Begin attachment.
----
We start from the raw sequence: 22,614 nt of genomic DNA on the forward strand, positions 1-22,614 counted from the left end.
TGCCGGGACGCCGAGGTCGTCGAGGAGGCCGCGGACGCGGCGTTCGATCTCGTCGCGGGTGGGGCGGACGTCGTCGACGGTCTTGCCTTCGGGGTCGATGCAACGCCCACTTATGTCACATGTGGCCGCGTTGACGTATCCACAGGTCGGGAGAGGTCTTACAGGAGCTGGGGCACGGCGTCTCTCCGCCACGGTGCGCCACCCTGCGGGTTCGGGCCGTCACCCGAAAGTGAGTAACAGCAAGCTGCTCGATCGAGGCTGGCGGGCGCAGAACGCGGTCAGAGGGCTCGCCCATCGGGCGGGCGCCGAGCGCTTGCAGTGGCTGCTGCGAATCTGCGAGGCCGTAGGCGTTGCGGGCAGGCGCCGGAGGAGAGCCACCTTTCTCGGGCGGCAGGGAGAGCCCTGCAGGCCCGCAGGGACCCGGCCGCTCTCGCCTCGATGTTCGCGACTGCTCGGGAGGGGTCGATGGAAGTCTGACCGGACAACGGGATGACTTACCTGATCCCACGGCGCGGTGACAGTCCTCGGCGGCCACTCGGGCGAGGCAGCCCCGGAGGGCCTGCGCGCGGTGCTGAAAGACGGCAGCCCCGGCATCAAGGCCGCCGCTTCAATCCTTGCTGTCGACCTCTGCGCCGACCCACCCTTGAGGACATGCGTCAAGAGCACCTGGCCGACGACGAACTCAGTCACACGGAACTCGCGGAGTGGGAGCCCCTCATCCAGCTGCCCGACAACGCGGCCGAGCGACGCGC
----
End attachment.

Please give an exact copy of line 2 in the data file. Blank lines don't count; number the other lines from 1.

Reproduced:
TGCCGGGACGCCGAGGTCGTCGAGGAGGCCGCGGACGCGGCGTTCGATCTCGTCGCGGGTGGGGCGGACGTCGTCGACGGTCTTGCCTTCGGGGTCGATGCAACGCCCACTTATGTCACATGTGGCCGCGTTGACGTATCCACAGGTCGGGAGAGGTCTTACAGGAGCTGGGGCACGGCGTCTCTCCGCCACGGTGCGCCACCCTGCGGGTTCGGGCCGTCACCCGAAAGTGAGTAACAGCAAGCTGCTCGATCGAGGCTGGCGGGCGCAGAACGCGGTCAGAGGGCTCGCCCATCGGGCGGGCGCCGAGCGCTTGCAGTGGCTGCTGCGAATCTGCGAGGCCGTAGGCGTTGCGGGCAGGCGCCGGAGGAGAGCCACCTTTCTCGGGCGGCAGGGAGAGCCCTGCAGGCCCGCAGGGACCCGGCCGCTCTCGCCTCGATGTTCGCGACTGCTCGGGAGGGGTCGATGGAAGTCTGACCGGACAACGGGATGACTTACCTGATCCCACGGCGCGGTGACAGTCCTCGGCGGCCACTCGGGCGAGGCAGCCCCGGAGGGCCTGCGCGCGGTGCTGAAAGACGGCAGCCCCGGCATCAAGGCCGCCGCTTCAATCCTTGCTGTCGACCTCTGCGCCGACCCACCCTTGAGGACATGCGTCAAGAGCACCTGGCCGACGACGAACTCAGTCACACGGAACTCGCGGAGTGGGAGCCCCTCATCCAGCTGCCCGACAACGCGGCCGAGCGACGCGC